You will need a business account to manage your funds. It's important to keep your business money separate from your personal finances. Co-mingling the funds between your personal and business accounts can open you to personal liability. You will also likely need a business credit card to help with purchasing and supplies.

Apply for an Employment Identification Number (EIN)

After registration, you can apply for an Employment Identification Number (EIN) with the IRS. This number is an identification number for your business. Also called a taxpayer identification number, you use it to open bank accounts and apply for business licenses. You also file all employment and business taxes using your EIN.

Apply for Licenses and Permits

You must apply for business licenses and permits to operate your car detailing business. Check your local zoning laws. You will likely need the licenses below.

General Business License

Whether you operate a mobile car detailing business or have a physical business location, you need a business license. Check with your state, local county, or town business license office for the application.

Car Detailing License

Not all states require a separate car detailing license. But check your state laws. For example, suppose you have a car detailing business in California. In that case, you must register your business with the California Department of Industrial Relations.

There are additional permits if you plan to operate your car detailing business in a physical location.

Certificate of Use and Occupancy

A certificate of use and certificate of occupancy let your car detailing business operate at a fixed location. Whether you own or lease a space open to the public, you need a use and occupancy permit.

Seller's Permit

If you sell car wash products, like sponges and soap, or automotive accessories as part of your business, you may need a seller's permit before you begin.

Keep Up to Date on EPA and OSHA Regulations

Any car detailing operation should know their business's environmental concerns and occupational hazards.

Environmental Protection Agency (EPA)

The EPA's Clean Water Act prohibits car detailers from discharging pollutants into storm drains. Your county also has rules regarding water reclamation. Know the federal, state, county, and city regulations to avoid fines.

Occupational Safety and Health Administration (OSHA)

OSHA protects employees from workplace hazards by promoting workplace safety. For example, chemical exposure and injuries from equipment in the car cleaning industry are dangerous. Understand the risks of your business and take steps to minimize threats.

Know Your Costs and Secure Financing

You may not need much money to start your business as a one-person mobile car detailing operation. But know all your costs first.

Purchasing a pressure washer, buffer, wet/dry vacuum, air compressors, water extractor, etc., can add up quickly. The cost of equipment alone could range from $3,000-10,000. Be sure to include the expenses of tools and supplies such as cleaning and polishing products.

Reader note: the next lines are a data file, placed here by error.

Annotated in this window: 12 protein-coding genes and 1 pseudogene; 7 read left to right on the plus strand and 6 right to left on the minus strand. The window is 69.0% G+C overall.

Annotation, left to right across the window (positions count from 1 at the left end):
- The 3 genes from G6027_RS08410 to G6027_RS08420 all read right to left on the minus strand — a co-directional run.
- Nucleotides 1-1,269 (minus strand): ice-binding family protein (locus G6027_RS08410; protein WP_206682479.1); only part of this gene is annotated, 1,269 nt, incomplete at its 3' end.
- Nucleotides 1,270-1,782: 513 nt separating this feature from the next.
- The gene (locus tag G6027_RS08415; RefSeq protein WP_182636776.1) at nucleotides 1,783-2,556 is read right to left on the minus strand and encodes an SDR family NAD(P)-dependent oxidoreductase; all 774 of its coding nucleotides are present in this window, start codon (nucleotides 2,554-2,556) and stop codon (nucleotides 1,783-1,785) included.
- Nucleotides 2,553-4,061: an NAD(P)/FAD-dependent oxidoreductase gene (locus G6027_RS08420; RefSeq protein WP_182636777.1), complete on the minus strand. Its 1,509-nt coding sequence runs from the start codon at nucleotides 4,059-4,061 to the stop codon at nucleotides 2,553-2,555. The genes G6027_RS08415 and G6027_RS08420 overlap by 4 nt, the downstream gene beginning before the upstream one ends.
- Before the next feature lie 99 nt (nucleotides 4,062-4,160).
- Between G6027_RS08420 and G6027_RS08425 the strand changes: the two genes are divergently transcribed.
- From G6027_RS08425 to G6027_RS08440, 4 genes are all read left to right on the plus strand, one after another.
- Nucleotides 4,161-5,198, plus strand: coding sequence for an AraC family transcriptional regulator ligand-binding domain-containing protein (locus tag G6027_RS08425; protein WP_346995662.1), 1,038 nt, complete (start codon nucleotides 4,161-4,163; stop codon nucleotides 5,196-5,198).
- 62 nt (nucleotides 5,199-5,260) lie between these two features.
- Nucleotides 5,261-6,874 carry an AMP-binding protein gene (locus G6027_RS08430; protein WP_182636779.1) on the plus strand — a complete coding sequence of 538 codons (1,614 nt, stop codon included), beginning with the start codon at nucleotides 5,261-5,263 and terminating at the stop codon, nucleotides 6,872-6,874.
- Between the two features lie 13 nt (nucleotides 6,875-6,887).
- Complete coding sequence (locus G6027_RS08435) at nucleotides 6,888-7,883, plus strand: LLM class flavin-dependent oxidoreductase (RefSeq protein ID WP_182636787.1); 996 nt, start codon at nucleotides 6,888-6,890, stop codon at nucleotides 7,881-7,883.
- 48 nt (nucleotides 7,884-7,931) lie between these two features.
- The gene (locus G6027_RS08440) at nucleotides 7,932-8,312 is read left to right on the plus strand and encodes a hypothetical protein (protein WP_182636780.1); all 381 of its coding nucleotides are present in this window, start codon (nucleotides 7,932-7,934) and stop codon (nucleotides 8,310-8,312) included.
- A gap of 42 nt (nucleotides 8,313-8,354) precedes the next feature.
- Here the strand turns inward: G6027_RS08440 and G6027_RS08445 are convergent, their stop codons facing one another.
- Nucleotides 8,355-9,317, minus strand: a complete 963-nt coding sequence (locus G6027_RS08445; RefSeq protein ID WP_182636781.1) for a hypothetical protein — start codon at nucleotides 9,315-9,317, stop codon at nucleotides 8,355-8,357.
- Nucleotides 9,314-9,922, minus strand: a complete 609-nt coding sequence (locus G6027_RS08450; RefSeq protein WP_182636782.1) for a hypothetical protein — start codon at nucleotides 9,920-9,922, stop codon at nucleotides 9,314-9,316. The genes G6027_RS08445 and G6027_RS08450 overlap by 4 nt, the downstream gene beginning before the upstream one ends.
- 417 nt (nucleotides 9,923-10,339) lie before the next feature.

If you plan to operate from a business location, leased space and water reclamation systems have additional costs. As a result, you may need a bank loan or business financing.

Get Insurance Coverage

A car detailing business has many potential hazards, such as chemical exposure, slips and falls, and injuries on equipment. Be sure you have adequate liability and business insurance to protect your business and yourself.

General Liability Insurance

This insurance protects you from negligence and third-party claims. For example, an employee damages the finish of a car. Or a passerby slips and falls on soap residue from your cleaning operations.

Garage Keeper's Liability Insurance

This insurance covers any damage or liability to your customer's car while it is in your care. So, for example, if you damage the vehicle by moving it from one location to another.

Commercial Property Insurance

If you have an on-site location, consider commercial property insurance. This insurance covers your building from damage due to fire and vandalism. It will also cover the theft of tools and equipment.

If you have a mobile auto detailing business, commercial property insurance does not apply. But you can get inland marine property insurance to protect your tools and equipment from theft.

Worker's Compensation Insurance

If you have employees, you provide worker's compensation insurance if an employee has a job injury.

Talk to experienced insurance agents about what insurance is right for your business. Then, compare quotes and coverage for the best deal.

Hire Employees

You may or may not need employees in your business. If you need staff to help with your business, decide if they will be employees or independent contractors. If you have employees, you provide employee benefits, deduct employment taxes, and provide worker's compensation.

If you hire independent contractors, you don't have to provide benefits. But there are tests on whether you have an employee or an independent contractor.

Advertising and Marketing Strategy

Getting the word out about your automotive detailing business is critical for a successful business. First, know the laws when advertising and marketing your business. For example, you can't make false or misleading claims.

Think of creative ways to reach new customers and keep your customers coming back. A few ideas:

  • Set up a website and create an online presence
  • Detail your services and fees and allow customers to book appointments
  • Get Google My Business and Yelp listings
  • Ask customers to leave positive reviews on your services and recommend you to others
  • Show “before and after" photos of cars on social media
  • Use email or text to remind past clients to book another appointment or offer deals
  • Partner with auto dealerships, parking garages, or hotels to provide car cleaning services for customers
  • Provide discounts for word-of-mouth referrals

We Can Help You Form Your Car Detailing Business

Opening a car detailing business is a great way to make money and enjoy your love of cars. Although it is easy to start your business, you need to know specific business and legal considerations to protect yourself and your business. Consider speaking with a small business attorney who can expand your knowledge and offer guidance where necessary.

Then, use our simple DIY business formation process to ensure you meet all the legal requirements in your state.

Get a Lawyer's Help for Your Auto Detailing Business

Meeting with a lawyer can help you understand your options and how to protect your rights best. Visit our attorney directory to find a lawyer near you who can help.